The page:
By Jessica Weiss
On Oct 1, the government of Catalan held a binding referendum on independence from Spain, which the Spanish government deemed illegal. Catalonia, a region with its own dialect, flag and regional government, is home to one of Spain’s largest cities: Barcelona. Through a vote that sparked fear and condemnation across Spain, long-standing tensions that differentiated Catalonians bubbled over with this election, resulting in massive crackdowns at the voting polls by police and national guard leading to around 900 injured.
Ultimately, independence won with around 90 percent of the vote, although turnout was heavily slated to those who would most likely vote for independence anyway given the illegal nature of the vote. Thus, voter turnout stood at around 42 percent according to estimates. The resulting fallout however is not to be downplayed. Spain has vehemently spoke out on the issue, and the European Union has virtually turned its back on Catalan, acknowledging Spain’s sovereignty.
These conflicts reveal a longstanding philosophical inconsistency regarding self-determination in the “free world,” a problem that seems to be affecting more established western liberal democracies in modern times. In the United Nations Universal Declaration of Human Rights, the right to self-determine is explicitly stated in article 21(3): “The will of the people shall be the basis of the authority of government; this shall be expressed in periodic and genuine elections which shall be by universal and equal suffrage and shall be held by secret vote or by equivalent free voting procedures.”
You would expect that in a document so ingrained in principles touted by countries like the United States and United Kingdom, countries that recognize these rights would not object to self-determination, or at least would be better equipped to provide better representation in cases where groups feel like they are not represented.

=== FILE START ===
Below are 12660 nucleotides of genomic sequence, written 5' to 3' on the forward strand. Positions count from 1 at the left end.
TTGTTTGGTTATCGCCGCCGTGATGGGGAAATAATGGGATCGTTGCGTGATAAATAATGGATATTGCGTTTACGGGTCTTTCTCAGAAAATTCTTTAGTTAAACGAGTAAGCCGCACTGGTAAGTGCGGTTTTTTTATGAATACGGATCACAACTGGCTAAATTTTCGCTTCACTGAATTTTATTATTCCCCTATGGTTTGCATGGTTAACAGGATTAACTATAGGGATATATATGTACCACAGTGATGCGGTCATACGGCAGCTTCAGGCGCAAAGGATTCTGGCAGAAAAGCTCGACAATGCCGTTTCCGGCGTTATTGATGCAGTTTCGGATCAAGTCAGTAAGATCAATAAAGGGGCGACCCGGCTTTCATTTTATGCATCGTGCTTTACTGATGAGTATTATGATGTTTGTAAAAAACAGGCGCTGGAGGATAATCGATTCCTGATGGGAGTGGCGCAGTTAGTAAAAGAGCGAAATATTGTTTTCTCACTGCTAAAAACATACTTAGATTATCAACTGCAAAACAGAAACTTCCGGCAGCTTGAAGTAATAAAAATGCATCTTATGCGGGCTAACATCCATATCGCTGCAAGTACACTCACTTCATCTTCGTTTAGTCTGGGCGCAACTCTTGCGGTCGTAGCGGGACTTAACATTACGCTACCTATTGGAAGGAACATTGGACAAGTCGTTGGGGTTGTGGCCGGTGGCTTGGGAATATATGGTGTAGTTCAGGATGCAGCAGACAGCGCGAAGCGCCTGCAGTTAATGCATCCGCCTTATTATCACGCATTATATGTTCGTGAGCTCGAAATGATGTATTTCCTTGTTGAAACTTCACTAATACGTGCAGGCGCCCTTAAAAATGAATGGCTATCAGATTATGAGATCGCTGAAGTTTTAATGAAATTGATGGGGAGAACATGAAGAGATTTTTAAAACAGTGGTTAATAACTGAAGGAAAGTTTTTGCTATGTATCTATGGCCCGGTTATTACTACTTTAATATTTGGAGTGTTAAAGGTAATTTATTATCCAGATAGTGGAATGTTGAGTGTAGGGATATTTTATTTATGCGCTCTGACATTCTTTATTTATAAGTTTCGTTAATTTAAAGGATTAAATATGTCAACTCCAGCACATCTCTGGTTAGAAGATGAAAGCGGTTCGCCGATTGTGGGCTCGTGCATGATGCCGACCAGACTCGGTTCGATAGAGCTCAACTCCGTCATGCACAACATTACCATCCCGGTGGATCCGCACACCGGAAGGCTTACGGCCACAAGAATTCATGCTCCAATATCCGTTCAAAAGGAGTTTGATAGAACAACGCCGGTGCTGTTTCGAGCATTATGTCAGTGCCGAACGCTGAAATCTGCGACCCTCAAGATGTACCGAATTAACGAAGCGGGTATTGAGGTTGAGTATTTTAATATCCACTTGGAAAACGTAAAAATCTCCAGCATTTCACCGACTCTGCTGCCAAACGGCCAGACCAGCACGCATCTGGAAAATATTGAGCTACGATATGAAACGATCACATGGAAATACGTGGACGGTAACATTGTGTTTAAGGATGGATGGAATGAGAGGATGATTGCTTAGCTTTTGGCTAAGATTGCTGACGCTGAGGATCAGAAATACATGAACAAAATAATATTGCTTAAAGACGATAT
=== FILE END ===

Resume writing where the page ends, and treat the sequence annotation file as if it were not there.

But no, across the so-called free world we are seeing independence movements flourish, coincidentally (or not so much so) in line with rising nationalism. Why are countries so bad at addressing the needs of organized minorities, and why do independence movements pose such a threat?
Love for democracy seemingly ends at the point where a nation state is threatened, even though the embodiment of that nation state is often rooted in a history of revolutionary change to address the needs of those being unheard. Perhaps this new wave of independence movements, from Scotland to Catalonia, needs to be recognized as that.
Sure, there are all the arguments about economic success, political stability and geopolitical security, but in a world that is becoming increasingly liberal and interconnected through supranational organizations and regional frameworks, it seems that the only thing holding new smaller regions back is the very resistance from the states they are breaking from.
The Brexit vote won, but the United Kingdom has no clue what it is doing in regards to leaving the European Union, and the party behind it took a big hit. Liberalism’s narrative continues to fight nationalistic narratives at the nation state level, so what is holding back the breaking up of nation states into smaller bodies that are more representative of the people in them?
Why must countries be large to be successful in a world where states are working together to decrease the influence of realist, realpolitik, state versus state narratives? It all seems inconsistent with the goals and shifting values of 21st century nation states, and the problems all seem to lead back to fear of losing sovereignty as a large state.
Not only is it a bad look for a western liberal democracy to be violently suppressing people doing what you told them to do and exercising what you defined as their fundamental rights as humans, but it also seems pointless. Let people vote, let our conception of the nation state change. Historic progress requires this, so the question now relies on how violent and resistant will that change be.